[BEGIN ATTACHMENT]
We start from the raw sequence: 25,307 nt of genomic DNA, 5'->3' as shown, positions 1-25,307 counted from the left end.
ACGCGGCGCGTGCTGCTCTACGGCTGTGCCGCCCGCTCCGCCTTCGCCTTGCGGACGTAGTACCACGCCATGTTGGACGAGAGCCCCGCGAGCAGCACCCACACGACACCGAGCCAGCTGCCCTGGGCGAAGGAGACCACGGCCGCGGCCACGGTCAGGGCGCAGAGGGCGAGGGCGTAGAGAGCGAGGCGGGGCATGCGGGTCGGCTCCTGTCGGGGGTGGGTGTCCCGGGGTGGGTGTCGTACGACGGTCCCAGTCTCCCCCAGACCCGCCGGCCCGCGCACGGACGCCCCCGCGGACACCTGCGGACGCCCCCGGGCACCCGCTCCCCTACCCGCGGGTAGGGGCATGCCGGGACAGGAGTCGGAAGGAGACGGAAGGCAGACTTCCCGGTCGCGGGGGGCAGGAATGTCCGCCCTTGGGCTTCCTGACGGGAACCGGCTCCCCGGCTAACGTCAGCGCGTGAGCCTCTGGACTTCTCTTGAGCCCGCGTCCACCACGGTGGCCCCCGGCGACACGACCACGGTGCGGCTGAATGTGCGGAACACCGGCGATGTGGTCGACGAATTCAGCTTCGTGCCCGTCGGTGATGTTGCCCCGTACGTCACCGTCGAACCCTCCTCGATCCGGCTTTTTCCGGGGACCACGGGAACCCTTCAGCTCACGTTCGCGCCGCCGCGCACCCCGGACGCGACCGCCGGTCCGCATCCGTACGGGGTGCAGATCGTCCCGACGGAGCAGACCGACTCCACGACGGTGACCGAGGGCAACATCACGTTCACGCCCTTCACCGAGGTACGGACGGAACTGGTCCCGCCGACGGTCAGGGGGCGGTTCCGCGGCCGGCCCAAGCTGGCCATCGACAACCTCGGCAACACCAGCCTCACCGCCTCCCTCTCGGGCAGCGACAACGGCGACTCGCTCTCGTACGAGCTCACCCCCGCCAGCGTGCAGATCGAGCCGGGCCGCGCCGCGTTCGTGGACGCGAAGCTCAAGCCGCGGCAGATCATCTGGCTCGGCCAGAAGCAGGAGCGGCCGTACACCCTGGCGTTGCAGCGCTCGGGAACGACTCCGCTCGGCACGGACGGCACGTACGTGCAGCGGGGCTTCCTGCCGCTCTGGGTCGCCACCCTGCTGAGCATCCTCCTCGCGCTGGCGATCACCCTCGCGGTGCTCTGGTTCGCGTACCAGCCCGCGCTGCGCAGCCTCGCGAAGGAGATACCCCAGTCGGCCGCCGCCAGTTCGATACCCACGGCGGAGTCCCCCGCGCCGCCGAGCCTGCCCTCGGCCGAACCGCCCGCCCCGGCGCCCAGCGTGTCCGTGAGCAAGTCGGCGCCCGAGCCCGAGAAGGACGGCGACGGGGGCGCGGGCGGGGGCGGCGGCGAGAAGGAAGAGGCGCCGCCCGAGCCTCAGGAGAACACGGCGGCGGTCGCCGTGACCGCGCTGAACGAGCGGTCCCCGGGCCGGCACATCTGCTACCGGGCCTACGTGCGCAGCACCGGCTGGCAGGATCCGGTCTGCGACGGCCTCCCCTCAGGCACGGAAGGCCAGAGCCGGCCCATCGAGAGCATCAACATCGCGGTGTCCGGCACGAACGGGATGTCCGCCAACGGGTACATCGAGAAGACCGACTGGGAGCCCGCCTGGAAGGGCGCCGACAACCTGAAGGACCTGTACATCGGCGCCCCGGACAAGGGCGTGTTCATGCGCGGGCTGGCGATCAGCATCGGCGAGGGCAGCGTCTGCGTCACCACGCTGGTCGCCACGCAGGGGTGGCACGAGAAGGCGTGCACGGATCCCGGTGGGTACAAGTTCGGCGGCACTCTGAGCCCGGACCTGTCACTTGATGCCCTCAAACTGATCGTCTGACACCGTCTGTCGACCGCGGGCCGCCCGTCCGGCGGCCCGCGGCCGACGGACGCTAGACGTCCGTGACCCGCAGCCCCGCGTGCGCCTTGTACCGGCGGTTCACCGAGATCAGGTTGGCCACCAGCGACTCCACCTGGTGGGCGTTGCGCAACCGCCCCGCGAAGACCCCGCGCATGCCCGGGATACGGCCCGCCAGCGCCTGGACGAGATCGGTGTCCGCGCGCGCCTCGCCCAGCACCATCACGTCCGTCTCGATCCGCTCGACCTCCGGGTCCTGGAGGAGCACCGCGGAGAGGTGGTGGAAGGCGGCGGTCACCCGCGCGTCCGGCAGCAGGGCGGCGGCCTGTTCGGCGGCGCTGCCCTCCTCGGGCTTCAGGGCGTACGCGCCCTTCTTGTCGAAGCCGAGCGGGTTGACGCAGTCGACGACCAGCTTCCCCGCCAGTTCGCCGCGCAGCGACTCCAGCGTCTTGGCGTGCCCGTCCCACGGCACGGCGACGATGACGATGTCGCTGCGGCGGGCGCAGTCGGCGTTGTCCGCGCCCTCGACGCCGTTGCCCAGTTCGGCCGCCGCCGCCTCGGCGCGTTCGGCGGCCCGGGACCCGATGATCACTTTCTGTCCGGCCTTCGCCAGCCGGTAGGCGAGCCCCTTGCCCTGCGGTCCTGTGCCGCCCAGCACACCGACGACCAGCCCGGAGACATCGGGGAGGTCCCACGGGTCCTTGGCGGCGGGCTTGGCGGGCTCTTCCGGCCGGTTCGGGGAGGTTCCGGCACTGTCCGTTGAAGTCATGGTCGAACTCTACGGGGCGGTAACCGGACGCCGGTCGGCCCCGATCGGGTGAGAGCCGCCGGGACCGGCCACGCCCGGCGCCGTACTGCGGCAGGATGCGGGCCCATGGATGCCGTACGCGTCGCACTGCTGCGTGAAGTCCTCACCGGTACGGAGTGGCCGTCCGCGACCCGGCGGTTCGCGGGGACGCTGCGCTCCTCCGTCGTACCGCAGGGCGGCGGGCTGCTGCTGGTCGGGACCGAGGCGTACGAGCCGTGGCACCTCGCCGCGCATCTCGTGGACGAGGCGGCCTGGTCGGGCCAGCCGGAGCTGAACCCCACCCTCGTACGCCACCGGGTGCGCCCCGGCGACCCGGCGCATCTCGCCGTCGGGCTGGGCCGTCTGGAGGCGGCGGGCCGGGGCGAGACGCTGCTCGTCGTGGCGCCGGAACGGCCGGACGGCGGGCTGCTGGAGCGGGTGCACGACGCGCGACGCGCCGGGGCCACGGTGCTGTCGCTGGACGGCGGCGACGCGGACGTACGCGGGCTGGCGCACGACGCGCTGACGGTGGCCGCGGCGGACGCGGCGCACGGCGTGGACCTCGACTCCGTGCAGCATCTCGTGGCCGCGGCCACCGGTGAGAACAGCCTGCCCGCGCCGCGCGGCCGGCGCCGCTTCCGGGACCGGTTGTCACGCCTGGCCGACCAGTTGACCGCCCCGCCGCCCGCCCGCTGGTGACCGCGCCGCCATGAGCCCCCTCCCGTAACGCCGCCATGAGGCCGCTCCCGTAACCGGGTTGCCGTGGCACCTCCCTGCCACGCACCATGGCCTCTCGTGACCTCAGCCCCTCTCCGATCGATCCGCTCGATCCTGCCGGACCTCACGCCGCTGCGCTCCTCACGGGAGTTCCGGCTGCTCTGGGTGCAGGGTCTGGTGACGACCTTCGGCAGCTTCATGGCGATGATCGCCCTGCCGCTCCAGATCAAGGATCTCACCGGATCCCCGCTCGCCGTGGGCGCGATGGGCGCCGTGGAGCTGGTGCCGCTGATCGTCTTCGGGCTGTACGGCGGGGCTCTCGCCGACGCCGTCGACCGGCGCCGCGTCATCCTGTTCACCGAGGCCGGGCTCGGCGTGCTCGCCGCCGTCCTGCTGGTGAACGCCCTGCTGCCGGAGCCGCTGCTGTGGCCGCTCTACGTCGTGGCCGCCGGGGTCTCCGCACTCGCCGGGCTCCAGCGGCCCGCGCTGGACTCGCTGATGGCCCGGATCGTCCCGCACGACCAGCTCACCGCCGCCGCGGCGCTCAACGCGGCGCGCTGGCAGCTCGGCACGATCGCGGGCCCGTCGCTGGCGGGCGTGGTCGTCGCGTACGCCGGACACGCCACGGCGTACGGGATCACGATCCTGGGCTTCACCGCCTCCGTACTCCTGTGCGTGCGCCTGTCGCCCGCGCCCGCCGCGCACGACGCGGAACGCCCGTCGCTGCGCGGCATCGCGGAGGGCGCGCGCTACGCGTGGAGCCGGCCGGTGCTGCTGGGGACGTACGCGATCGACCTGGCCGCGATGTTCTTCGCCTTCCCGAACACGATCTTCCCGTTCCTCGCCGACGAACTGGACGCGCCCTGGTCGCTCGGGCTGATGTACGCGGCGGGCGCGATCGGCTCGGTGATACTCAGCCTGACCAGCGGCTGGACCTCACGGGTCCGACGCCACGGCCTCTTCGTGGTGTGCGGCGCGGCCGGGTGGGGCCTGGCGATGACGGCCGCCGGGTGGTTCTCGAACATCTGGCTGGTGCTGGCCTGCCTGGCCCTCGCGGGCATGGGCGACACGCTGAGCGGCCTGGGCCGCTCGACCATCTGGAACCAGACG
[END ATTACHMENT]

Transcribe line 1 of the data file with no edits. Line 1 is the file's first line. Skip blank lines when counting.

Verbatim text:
We start from the raw sequence: 25,307 nt of genomic DNA, 5'->3' as shown, positions 1-25,307 counted from the left end.